Olli: One of the best albums ever done yes. Well its certainly the best Reckless love album there is. It's a step up from the first album, of course we're really satisfied with the first one too. Lyrically it's the alpha and omega of life - I mean animal attraction, everything starts with it, so that's our record, it covers everything, I mean it's got it all. It's got some anthemic songs, really up-tempo classic rock and roll songs, it's got a ballad, it's the cheesiest ballad ever written I mean Michael Bolton would be jealous of that, but it's straight from the heart. We've topped ourselves in every level I think, we've just sharpened every edge of the band, we're not smooth, we're really really fucking in your face about it. We've written a song called "Dance" and its a really danceable tune, it's almost like going to a rock'n'roll rave or something.
Festivalphoto: I presume there will be some songs from the new album in tonights set?
Olli: Oh yeah, we try to include as many new songs as possible, so there are going to be plenty of new songs, but we pick the best of the first album as well so no worries you're going to hear some familiar old tunes as well.
Festivalphoto: Which do you prefer and why - CD or legal mp3 downloads ?
Olli: Definitely CD's, or preferably vinyl if possible. I've got a collection of vinyls, about 2000 vinyls. I've storaged them at my parents place because I've got no room. Five hundred of them are my fathers, I've already inherited them although he's still alive but he never listens to vinyl anymore so I'm just taking care of them. I've also got hundreds of CD's, four or five hundred CD's, but Pepe, he's a freak, I mean half of his flat is filled with records, if you go to his place, from the floor to the ceiling it's just filled with albums. He's like a musical library that you go to. Most of the new bands I've ever found, Van Halen, I borrowed Van Halen's 1984 and Van Halen 1 from Pepe originally and fell in love with them, so he's like a fucking library, he's got it all.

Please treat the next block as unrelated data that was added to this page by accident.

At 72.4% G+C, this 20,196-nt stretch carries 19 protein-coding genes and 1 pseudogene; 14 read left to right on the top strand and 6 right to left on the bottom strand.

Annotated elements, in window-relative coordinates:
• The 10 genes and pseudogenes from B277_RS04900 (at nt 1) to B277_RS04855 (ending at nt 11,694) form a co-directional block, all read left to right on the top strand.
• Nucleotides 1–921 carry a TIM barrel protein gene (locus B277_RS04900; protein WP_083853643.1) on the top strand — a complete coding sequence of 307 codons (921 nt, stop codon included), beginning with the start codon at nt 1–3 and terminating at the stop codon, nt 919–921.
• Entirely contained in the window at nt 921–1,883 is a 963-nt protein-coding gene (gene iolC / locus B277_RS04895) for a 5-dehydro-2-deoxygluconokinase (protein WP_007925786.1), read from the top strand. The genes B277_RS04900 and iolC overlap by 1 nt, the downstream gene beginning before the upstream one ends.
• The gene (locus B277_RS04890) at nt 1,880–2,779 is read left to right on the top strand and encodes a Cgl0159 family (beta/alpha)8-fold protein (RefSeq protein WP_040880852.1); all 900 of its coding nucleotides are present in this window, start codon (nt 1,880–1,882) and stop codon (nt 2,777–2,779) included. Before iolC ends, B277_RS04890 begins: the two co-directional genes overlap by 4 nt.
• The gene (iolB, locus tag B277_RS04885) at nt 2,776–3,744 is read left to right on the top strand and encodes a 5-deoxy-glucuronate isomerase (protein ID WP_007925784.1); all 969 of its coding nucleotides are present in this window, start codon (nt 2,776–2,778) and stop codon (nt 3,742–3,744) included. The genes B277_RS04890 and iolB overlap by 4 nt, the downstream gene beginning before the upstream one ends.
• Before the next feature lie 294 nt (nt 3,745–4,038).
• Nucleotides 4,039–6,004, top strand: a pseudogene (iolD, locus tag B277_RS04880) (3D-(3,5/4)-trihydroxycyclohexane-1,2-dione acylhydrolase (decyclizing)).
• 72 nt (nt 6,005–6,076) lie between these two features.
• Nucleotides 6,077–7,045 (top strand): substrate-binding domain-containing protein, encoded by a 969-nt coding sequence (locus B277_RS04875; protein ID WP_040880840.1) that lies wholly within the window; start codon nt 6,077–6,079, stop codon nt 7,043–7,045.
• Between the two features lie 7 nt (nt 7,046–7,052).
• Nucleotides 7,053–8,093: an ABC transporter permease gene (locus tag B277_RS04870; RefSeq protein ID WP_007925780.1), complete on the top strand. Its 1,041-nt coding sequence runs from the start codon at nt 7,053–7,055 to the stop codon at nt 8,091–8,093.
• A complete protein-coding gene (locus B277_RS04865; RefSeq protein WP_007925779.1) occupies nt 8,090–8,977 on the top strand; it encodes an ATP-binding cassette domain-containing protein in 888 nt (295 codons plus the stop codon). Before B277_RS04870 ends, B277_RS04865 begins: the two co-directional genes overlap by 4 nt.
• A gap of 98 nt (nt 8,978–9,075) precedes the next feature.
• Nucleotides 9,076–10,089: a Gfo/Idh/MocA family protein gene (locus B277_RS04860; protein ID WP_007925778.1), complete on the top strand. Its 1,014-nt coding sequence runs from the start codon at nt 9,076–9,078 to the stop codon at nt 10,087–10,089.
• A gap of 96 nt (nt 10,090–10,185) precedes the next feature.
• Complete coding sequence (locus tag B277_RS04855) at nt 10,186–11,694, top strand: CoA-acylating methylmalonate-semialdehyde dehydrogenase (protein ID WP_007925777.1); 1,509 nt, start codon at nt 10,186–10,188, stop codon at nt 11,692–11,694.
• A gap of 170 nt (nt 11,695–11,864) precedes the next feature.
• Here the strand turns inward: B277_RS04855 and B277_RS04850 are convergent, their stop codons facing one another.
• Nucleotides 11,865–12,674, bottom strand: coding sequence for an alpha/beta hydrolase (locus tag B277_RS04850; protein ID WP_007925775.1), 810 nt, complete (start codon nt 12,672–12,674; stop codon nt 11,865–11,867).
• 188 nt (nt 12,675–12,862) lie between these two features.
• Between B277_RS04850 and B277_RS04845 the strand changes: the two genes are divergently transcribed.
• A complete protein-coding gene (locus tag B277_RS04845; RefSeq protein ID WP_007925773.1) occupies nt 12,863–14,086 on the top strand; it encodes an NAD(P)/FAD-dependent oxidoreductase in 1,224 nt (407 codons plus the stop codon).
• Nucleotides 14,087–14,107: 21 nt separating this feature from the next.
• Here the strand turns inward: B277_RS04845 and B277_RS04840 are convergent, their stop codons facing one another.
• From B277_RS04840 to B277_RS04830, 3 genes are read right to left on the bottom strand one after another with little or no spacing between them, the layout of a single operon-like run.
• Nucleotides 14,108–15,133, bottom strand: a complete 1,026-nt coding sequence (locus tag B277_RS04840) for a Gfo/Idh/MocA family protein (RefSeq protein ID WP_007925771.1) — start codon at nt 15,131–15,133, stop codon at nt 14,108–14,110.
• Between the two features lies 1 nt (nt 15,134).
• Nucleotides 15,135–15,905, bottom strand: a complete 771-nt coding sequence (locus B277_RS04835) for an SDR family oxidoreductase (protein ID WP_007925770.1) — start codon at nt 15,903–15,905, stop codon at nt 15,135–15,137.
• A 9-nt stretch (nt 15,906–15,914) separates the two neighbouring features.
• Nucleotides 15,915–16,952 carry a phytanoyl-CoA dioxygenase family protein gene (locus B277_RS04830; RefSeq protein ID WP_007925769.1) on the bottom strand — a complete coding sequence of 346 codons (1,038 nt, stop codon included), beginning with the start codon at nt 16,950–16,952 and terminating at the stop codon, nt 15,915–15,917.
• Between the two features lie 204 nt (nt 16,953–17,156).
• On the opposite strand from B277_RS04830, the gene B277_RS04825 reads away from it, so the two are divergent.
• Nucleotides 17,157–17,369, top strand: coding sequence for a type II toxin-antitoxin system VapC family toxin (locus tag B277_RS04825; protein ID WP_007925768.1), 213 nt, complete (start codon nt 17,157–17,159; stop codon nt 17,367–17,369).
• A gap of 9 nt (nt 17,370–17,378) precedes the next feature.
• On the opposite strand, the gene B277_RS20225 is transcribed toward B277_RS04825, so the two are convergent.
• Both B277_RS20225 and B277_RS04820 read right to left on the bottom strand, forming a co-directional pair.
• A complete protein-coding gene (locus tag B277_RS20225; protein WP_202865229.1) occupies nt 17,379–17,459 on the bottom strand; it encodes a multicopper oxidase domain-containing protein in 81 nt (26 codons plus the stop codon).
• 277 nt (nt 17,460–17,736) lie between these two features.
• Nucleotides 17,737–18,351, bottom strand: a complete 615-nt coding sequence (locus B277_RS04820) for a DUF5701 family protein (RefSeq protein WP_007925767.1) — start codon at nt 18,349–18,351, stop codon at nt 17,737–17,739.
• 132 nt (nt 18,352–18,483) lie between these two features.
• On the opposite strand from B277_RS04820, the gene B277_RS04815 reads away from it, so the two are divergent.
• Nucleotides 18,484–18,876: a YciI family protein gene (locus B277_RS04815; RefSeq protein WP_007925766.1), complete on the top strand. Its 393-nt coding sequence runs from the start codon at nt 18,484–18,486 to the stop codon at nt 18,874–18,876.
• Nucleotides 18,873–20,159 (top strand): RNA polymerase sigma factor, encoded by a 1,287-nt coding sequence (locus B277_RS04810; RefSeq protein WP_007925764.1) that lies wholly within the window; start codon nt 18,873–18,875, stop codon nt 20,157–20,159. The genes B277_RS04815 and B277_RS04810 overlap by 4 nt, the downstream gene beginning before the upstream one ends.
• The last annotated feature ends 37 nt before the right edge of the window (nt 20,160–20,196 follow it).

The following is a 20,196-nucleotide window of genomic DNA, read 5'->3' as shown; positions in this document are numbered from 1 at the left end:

Festivalphoto: It's always useful to know someone like that.
Olli: Yeah and the range that he listens to, he's got everything from black metal to pop music, it's great, but of course classic hard rock is his love so plenty of Led Zeppelin, Beatles, stuff like that, classic stuff.
Festivalphoto: What was the last album you bought?
Olli: The last album? Steel Panther's "Balls out"
Hessu: For me, probably the same.
Olli: Steel Panther's "Balls out", but the first album I ever bought was The Spaghetti incident" (Guns'n'Roses), and I'm ashamed of that, but anyway it's better than the second one I bought.